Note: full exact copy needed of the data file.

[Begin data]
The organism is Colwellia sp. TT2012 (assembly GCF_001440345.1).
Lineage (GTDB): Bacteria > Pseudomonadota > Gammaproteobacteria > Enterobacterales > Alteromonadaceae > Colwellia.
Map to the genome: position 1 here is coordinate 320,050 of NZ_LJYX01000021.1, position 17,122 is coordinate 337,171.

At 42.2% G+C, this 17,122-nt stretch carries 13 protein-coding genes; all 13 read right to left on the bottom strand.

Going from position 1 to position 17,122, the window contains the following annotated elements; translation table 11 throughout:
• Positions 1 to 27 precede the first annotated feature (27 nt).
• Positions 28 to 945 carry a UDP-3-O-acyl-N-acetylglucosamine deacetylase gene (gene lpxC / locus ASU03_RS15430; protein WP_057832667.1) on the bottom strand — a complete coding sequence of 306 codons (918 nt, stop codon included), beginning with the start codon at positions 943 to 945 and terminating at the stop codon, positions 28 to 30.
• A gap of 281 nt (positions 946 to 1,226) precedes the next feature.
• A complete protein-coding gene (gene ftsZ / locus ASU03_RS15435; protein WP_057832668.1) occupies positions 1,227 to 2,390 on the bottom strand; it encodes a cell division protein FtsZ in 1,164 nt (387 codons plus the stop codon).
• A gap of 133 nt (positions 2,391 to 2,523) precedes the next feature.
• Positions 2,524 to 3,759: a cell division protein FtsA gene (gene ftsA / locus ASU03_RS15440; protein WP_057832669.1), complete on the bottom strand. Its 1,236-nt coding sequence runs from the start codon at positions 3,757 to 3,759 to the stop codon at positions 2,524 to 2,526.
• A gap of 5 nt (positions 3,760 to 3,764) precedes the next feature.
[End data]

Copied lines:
The organism is Colwellia sp. TT2012 (assembly GCF_001440345.1).
Lineage (GTDB): Bacteria > Pseudomonadota > Gammaproteobacteria > Enterobacterales > Alteromonadaceae > Colwellia.
Map to the genome: position 1 here is coordinate 320,050 of NZ_LJYX01000021.1, position 17,122 is coordinate 337,171.

At 42.2% G+C, this 17,122-nt stretch carries 13 protein-coding genes; all 13 read right to left on the bottom strand.

Going from position 1 to position 17,122, the window contains the following annotated elements; translation table 11 throughout:
• Positions 1 to 27 precede the first annotated feature (27 nt).
• Positions 28 to 945 carry a UDP-3-O-acyl-N-acetylglucosamine deacetylase gene (gene lpxC / locus ASU03_RS15430; protein WP_057832667.1) on the bottom strand — a complete coding sequence of 306 codons (918 nt, stop codon included), beginning with the start codon at positions 943 to 945 and terminating at the stop codon, positions 28 to 30.
• A gap of 281 nt (positions 946 to 1,226) precedes the next feature.
• A complete protein-coding gene (gene ftsZ / locus ASU03_RS15435; protein WP_057832668.1) occupies positions 1,227 to 2,390 on the bottom strand; it encodes a cell division protein FtsZ in 1,164 nt (387 codons plus the stop codon).
• A gap of 133 nt (positions 2,391 to 2,523) precedes the next feature.
• Positions 2,524 to 3,759: a cell division protein FtsA gene (gene ftsA / locus ASU03_RS15440; protein WP_057832669.1), complete on the bottom strand. Its 1,236-nt coding sequence runs from the start codon at positions 3,757 to 3,759 to the stop codon at positions 2,524 to 2,526.
• A gap of 5 nt (positions 3,760 to 3,764) precedes the next feature.